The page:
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Category Archives: Confessions

Quick links for the last week

19-Sep-10

New issues: Law and Human Behavior 34(5) http://is.gd/fhQvR Recidivism risk, psychopathy, informants, quality of forensic examiners and more Criminal Justice Matters 81(1) Articles on pre-crime, masculinity & violence, probation, secure envts & more http://is.gd/fbBVC Psychology, Crime & Law 16(8) http://is.gd/fhQqp Articles on execution, prisoners, rape myths, child abuse, eyewitness testimony New research articles: Murder–suicide: A [...]

Line-ups, eyewitness memory and camera perspective bias in videotaped confessions

07-Jul-08

Three articles of forensic interest in the June 2008 issue of Journal of Experimental Psychology: Applied (Volume 14, Issue 2): Lineup composition, suspect position, and the sequential lineup advantage by Curt A. Carlson, Scott D. Gronlund and Steven E. Clark Forgetting the once-seen face: Estimating the strength of an eyewitness’s memory representation by Kenneth A. [...]

The type of interrogation likely to lead to false confessions

30-Jan-08

If you haven’t seen it already, head over to the BPS Research Digest blog where there’s a good summary of some interesting research on false confessions: [Jessica] Klaver’s team have used an elegant laboratory task to compare two types of interrogation technique and found that it is so-called ‘minimising’ questions and remarks – those that [...]

Quick links

07-Nov-07

Having neglected this blog somewhat in recent weeks I find myself now overwhelmed with interesting snippets from around the web and blogosphere. Here are just a few that caught my eye: The Eyewitness Reform Blog reports on a conviction “overturned for failure to “seriously consider” expert testimony on eyewitness factors”: “The court didn’t go as [...]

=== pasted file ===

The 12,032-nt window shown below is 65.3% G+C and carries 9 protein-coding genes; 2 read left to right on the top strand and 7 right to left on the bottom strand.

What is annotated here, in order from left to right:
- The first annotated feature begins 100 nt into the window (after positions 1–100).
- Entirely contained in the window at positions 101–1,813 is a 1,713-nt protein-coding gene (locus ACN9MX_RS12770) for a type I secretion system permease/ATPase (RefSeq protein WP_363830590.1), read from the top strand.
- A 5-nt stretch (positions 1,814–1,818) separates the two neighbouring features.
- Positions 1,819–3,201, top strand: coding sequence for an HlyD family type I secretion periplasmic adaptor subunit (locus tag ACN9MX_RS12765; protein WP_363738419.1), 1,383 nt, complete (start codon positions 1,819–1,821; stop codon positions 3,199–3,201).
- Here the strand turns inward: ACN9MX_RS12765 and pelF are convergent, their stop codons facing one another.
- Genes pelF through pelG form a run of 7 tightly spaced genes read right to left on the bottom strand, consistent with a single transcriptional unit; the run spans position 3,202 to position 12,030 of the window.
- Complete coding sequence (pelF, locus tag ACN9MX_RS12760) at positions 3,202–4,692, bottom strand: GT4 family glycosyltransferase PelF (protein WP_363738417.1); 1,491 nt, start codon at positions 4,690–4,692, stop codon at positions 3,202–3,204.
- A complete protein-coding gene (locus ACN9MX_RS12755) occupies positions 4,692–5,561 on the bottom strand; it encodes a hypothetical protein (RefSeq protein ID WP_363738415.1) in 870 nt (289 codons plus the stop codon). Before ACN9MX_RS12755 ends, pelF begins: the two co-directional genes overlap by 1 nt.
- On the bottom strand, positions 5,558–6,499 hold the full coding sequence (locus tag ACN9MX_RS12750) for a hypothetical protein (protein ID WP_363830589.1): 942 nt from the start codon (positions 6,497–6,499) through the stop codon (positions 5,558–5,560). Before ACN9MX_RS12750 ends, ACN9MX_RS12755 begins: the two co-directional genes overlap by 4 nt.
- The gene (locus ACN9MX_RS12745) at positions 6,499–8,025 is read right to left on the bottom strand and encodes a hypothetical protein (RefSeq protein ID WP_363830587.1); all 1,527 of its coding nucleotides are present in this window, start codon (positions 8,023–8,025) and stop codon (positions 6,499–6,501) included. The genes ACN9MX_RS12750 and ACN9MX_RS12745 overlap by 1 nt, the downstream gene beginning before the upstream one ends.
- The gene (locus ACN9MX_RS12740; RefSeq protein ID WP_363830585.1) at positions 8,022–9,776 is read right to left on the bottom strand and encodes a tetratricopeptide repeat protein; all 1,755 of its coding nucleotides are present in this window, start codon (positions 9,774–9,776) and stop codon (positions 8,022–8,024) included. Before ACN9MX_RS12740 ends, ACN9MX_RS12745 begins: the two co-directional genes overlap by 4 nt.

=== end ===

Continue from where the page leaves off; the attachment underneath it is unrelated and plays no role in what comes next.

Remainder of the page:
Faking bad on the Gudjonsson Suggestibility Scales

03-Oct-07

Julian Boon, Lynsey Gozna and Stephen Hall have a paper forthcoming in the journal Personality and Individual Differences exploring whether it’s possible to ‘fake bad’ on the Gudjonsson Suggestibility Scales (GSS). These tests measure ‘Interrogative Suggestibility’ (IS), which is defined as “the extent to which, within a closed social interaction, people come to accept messages [...]

Shyness, suggestibility and aggressive driving

30-Sep-07

The journal Personality and Individual Differences covers wide range of interesting material and there’s usually one or two articles in each issue that have relevance to forensic issues, either directly or in directly. Here’s a selection from recent and forthcoming issues. In the September issue, Gisli Gudjonsson and colleagues report that individuals with attention-deficit hyperactivity [...]

Conference Announcement: Interrogations & Confessions

28-Aug-07

Interrogations & Confessions: A Conference Exploring Research, Practice, and Policy will be held September 27-29, 2007 at the University of Texas at El Paso. Here’s how the organisers describe it: This two-and-a-half-day conference will provide a unique forum within which social scientists, legal scholars, law enforcement professionals, and clinicians might be brought together to critically [...]

The extraordinary tale of a possible miscarriage of justice

27-Aug-07

Last week (19 Aug) the New York Times Magazine carried an extraordinary tale of possible false confessions which is well worth checking out before it disappears into the NYT archive. Joseph Jesse Dick Jr. is currently incarcerated in Keen Mountain Correctional Center for rape and murder. He says he is innocent. Here’s how the author, [...]

New issue: Journal of Forensic Psychiatry & Psychology 18(2)

23-Aug-07

The Journal of Forensic Psychiatry & Psychology 18(2) is now online. Follow the link to the publisher’s website for abstracts and access to full text articles. Contents include: ‘Just Say No’: A preliminary evaluation of a three-stage model of integrated treatment for substance use problems in conditions of medium security – Helen Miles; Lisa Dutheil; [...]

How a retired cop coaxed confessions from a serial killer

29-Apr-07

Fascinating and beautifully written story in today’s New York Times Magazine (29 April) by Chip Brown, describing how Charlie Hess, a retired FBI agent, ex-CIA operative and former polygrapher, persuaded incarcerated serial killer Robert Browne to give up details of his previously unsolved crimes. Before Hess got involved, Browne had been taunting detectives with cryptic [...]